For lunar exploration advocates, the moon appears closer now than at any time since Obama took office
On Nov. 14, the public celebrated the “supermoon,” an astronomical phenomenon where the full moon appears a little bigger and brighter than usual because it is slightly closer to the Earth.
This supermoon received extra attention because it was the closest the moon has been to since Truman beat Dewey in 1948.
For scientists and other advocates of lunar exploration, the moon appears closer than it has in years in a different way. A change in presidential administrations is giving them new hope that the moon will become more prominent in NASA’s human exploration plans, and that the government will support commercial lunar efforts as well.
“It’s an important time, given what’s going on in the United States right now,” said Clive Neal, a University of Notre Dame planetary scientist who chairs the Lunar Exploration Advisory Group (LEAG), at the group’s annual meeting Nov. 1 — a week before Election Day — in Columbia, Maryland.
“We need to start putting rubber to the road” by demonstrating the interest in, and capabilities for, lunar exploration, he said. “We’ve been there — Buzz [Aldrin] has been there — but we certainly haven’t done that.”
That deliberately echoed President Barack Obama’s famous “been there, done that” dismissal of the moon as a destination for human spaceflight. “I understand that some believe that we should attempt a return to the surface of the moon first, as previously planned,” he said in an April 2010 speech at the Kennedy Space Center to discuss his space exploration plans. “But I just have to say pretty bluntly here: We’ve been there before. Buzz has been there.”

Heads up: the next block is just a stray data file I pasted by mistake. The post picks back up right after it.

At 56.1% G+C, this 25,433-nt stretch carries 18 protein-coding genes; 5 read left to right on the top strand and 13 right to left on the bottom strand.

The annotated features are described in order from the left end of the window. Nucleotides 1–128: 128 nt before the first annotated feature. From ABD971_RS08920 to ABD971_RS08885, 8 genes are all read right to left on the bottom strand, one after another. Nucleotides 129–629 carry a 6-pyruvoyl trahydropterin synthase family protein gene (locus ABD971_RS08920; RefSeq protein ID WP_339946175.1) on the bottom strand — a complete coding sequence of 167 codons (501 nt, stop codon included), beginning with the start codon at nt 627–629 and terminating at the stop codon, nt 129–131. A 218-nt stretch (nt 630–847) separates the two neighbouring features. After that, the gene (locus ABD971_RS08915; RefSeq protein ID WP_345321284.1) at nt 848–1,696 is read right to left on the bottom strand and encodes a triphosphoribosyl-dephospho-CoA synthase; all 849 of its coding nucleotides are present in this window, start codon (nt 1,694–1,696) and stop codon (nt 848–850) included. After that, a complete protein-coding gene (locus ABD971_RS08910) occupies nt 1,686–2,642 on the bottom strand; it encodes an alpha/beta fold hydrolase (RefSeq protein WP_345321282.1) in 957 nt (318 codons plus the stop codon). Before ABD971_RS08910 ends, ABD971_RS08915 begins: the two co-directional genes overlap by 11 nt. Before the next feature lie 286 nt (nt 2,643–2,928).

That speech, and the passage of a NASA authorization bill six months later, brought an end to NASA’s plans for a human return to the moon announced by President George W. Bush in 2004. But even before the outcome of the 2016 election, many at the LEAG meeting were hoping that the next administration would stoke renewed interest in lunar exploration.
Follow the water
In preparation of a potential transition, some have been dusting off and updating their concepts. In 2011, Paul Spudis of the Lunar and Planetary Institute and Tony Lavoie of NASA’s Marshall Space Flight Center published a proposal to create a base at the lunar poles. That base would be developed by robotic spacecraft to later support human crews, while mining water ice to turn into propellant for use both to support the base and for other applications.
At the LEAG meeting, Spudis presented an updated version of that plan. The original plan made use of only commercial launch vehicles, like the Atlas 5; the revised version uses NASA’s still-in-development Space Launch System heavy-lift rocket for carrying heavier payloads to the lunar surface. Commercial crew vehicles would carry crews into low Earth orbit, with reusable spacecraft ferrying them, and cargo, to lunar orbit and then to the surface.
The new approach costs effectively the same as the previous one: $88 billion over 16 years, versus $87 billion of the original plan. “We hope to get leverage from both international partners and commercial partners,” he said, with those partners contributing components that cover $16 billion of that overall cost.